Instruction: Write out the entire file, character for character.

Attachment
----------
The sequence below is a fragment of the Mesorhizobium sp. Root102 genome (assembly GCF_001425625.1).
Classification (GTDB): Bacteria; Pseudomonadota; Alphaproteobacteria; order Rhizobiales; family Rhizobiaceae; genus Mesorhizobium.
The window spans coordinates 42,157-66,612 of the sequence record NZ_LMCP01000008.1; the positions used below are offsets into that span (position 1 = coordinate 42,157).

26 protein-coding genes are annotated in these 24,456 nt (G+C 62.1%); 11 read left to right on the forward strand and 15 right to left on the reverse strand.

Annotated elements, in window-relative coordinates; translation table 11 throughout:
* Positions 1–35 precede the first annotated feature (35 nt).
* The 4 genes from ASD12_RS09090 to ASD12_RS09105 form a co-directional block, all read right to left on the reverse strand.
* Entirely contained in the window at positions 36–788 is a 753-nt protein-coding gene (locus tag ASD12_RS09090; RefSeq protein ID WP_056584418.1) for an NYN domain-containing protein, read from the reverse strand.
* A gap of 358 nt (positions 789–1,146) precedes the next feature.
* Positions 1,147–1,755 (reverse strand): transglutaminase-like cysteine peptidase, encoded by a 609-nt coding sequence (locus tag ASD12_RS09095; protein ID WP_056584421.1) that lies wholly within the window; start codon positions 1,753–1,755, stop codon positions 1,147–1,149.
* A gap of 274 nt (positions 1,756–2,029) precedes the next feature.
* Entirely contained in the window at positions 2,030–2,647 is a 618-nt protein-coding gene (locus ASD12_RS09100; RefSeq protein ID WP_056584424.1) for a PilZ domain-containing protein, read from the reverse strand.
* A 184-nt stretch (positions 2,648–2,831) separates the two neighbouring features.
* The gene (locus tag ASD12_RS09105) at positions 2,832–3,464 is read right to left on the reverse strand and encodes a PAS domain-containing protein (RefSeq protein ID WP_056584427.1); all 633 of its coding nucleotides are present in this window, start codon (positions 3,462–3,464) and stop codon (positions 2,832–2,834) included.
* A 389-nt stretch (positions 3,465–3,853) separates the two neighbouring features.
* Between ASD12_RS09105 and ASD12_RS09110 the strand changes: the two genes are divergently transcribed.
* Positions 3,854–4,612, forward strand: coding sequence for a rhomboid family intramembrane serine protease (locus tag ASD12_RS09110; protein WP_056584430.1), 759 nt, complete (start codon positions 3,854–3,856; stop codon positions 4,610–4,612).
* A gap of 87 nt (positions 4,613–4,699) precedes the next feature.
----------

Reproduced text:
The sequence below is a fragment of the Mesorhizobium sp. Root102 genome (assembly GCF_001425625.1).
Classification (GTDB): Bacteria; Pseudomonadota; Alphaproteobacteria; order Rhizobiales; family Rhizobiaceae; genus Mesorhizobium.
The window spans coordinates 42,157-66,612 of the sequence record NZ_LMCP01000008.1; the positions used below are offsets into that span (position 1 = coordinate 42,157).

26 protein-coding genes are annotated in these 24,456 nt (G+C 62.1%); 11 read left to right on the forward strand and 15 right to left on the reverse strand.

Annotated elements, in window-relative coordinates; translation table 11 throughout:
* Positions 1–35 precede the first annotated feature (35 nt).
* The 4 genes from ASD12_RS09090 to ASD12_RS09105 form a co-directional block, all read right to left on the reverse strand.
* Entirely contained in the window at positions 36–788 is a 753-nt protein-coding gene (locus tag ASD12_RS09090; RefSeq protein ID WP_056584418.1) for an NYN domain-containing protein, read from the reverse strand.
* A gap of 358 nt (positions 789–1,146) precedes the next feature.
* Positions 1,147–1,755 (reverse strand): transglutaminase-like cysteine peptidase, encoded by a 609-nt coding sequence (locus tag ASD12_RS09095; protein ID WP_056584421.1) that lies wholly within the window; start codon positions 1,753–1,755, stop codon positions 1,147–1,149.
* A gap of 274 nt (positions 1,756–2,029) precedes the next feature.
* Entirely contained in the window at positions 2,030–2,647 is a 618-nt protein-coding gene (locus ASD12_RS09100; RefSeq protein ID WP_056584424.1) for a PilZ domain-containing protein, read from the reverse strand.
* A 184-nt stretch (positions 2,648–2,831) separates the two neighbouring features.
* The gene (locus tag ASD12_RS09105) at positions 2,832–3,464 is read right to left on the reverse strand and encodes a PAS domain-containing protein (RefSeq protein ID WP_056584427.1); all 633 of its coding nucleotides are present in this window, start codon (positions 3,462–3,464) and stop codon (positions 2,832–2,834) included.
* A 389-nt stretch (positions 3,465–3,853) separates the two neighbouring features.
* Between ASD12_RS09105 and ASD12_RS09110 the strand changes: the two genes are divergently transcribed.
* Positions 3,854–4,612, forward strand: coding sequence for a rhomboid family intramembrane serine protease (locus tag ASD12_RS09110; protein WP_056584430.1), 759 nt, complete (start codon positions 3,854–3,856; stop codon positions 4,610–4,612).
* A gap of 87 nt (positions 4,613–4,699) precedes the next feature.